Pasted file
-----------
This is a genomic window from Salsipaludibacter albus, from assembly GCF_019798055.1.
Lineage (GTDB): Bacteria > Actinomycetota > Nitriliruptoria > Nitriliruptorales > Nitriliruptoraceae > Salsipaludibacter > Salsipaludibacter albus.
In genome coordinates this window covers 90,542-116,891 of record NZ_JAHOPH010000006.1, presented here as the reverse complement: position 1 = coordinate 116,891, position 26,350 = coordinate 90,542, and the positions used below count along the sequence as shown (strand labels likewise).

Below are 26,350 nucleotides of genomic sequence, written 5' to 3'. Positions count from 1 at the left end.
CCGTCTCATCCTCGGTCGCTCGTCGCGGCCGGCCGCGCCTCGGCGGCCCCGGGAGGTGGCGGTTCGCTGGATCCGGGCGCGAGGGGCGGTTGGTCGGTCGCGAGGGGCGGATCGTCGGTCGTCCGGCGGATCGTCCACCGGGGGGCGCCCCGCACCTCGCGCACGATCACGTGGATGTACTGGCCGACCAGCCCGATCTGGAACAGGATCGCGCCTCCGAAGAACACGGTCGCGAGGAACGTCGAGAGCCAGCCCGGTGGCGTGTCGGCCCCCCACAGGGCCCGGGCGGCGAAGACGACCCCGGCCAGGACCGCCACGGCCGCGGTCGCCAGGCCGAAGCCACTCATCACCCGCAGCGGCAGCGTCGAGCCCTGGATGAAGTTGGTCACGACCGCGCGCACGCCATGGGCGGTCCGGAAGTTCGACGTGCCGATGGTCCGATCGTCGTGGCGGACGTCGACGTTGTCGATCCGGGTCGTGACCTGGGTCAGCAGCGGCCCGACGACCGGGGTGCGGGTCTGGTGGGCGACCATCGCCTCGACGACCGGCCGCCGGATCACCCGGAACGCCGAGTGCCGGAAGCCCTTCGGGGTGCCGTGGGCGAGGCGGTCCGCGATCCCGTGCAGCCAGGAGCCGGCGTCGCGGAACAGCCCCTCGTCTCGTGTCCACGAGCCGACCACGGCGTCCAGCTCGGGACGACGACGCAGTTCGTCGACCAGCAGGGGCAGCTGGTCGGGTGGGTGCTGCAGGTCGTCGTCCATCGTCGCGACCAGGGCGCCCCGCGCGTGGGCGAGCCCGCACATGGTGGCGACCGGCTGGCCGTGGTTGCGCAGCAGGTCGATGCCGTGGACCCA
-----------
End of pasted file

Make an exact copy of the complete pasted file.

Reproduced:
This is a genomic window from Salsipaludibacter albus, from assembly GCF_019798055.1.
Lineage (GTDB): Bacteria > Actinomycetota > Nitriliruptoria > Nitriliruptorales > Nitriliruptoraceae > Salsipaludibacter > Salsipaludibacter albus.
In genome coordinates this window covers 90,542-116,891 of record NZ_JAHOPH010000006.1, presented here as the reverse complement: position 1 = coordinate 116,891, position 26,350 = coordinate 90,542, and the positions used below count along the sequence as shown (strand labels likewise).

Below are 26,350 nucleotides of genomic sequence, written 5' to 3'. Positions count from 1 at the left end.
CCGTCTCATCCTCGGTCGCTCGTCGCGGCCGGCCGCGCCTCGGCGGCCCCGGGAGGTGGCGGTTCGCTGGATCCGGGCGCGAGGGGCGGTTGGTCGGTCGCGAGGGGCGGATCGTCGGTCGTCCGGCGGATCGTCCACCGGGGGGCGCCCCGCACCTCGCGCACGATCACGTGGATGTACTGGCCGACCAGCCCGATCTGGAACAGGATCGCGCCTCCGAAGAACACGGTCGCGAGGAACGTCGAGAGCCAGCCCGGTGGCGTGTCGGCCCCCCACAGGGCCCGGGCGGCGAAGACGACCCCGGCCAGGACCGCCACGGCCGCGGTCGCCAGGCCGAAGCCACTCATCACCCGCAGCGGCAGCGTCGAGCCCTGGATGAAGTTGGTCACGACCGCGCGCACGCCATGGGCGGTCCGGAAGTTCGACGTGCCGATGGTCCGATCGTCGTGGCGGACGTCGACGTTGTCGATCCGGGTCGTGACCTGGGTCAGCAGCGGCCCGACGACCGGGGTGCGGGTCTGGTGGGCGACCATCGCCTCGACGACCGGCCGCCGGATCACCCGGAACGCCGAGTGCCGGAAGCCCTTCGGGGTGCCGTGGGCGAGGCGGTCCGCGATCCCGTGCAGCCAGGAGCCGGCGTCGCGGAACAGCCCCTCGTCTCGTGTCCACGAGCCGACCACGGCGTCCAGCTCGGGACGACGACGCAGTTCGTCGACCAGCAGGGGCAGCTGGTCGGGTGGGTGCTGCAGGTCGTCGTCCATCGTCGCGACCAGGGCGCCCCGCGCGTGGGCGAGCCCGCACATGGTGGCGACCGGCTGGCCGTGGTTGCGCAGCAGGTCGATGCCGTGGACCCA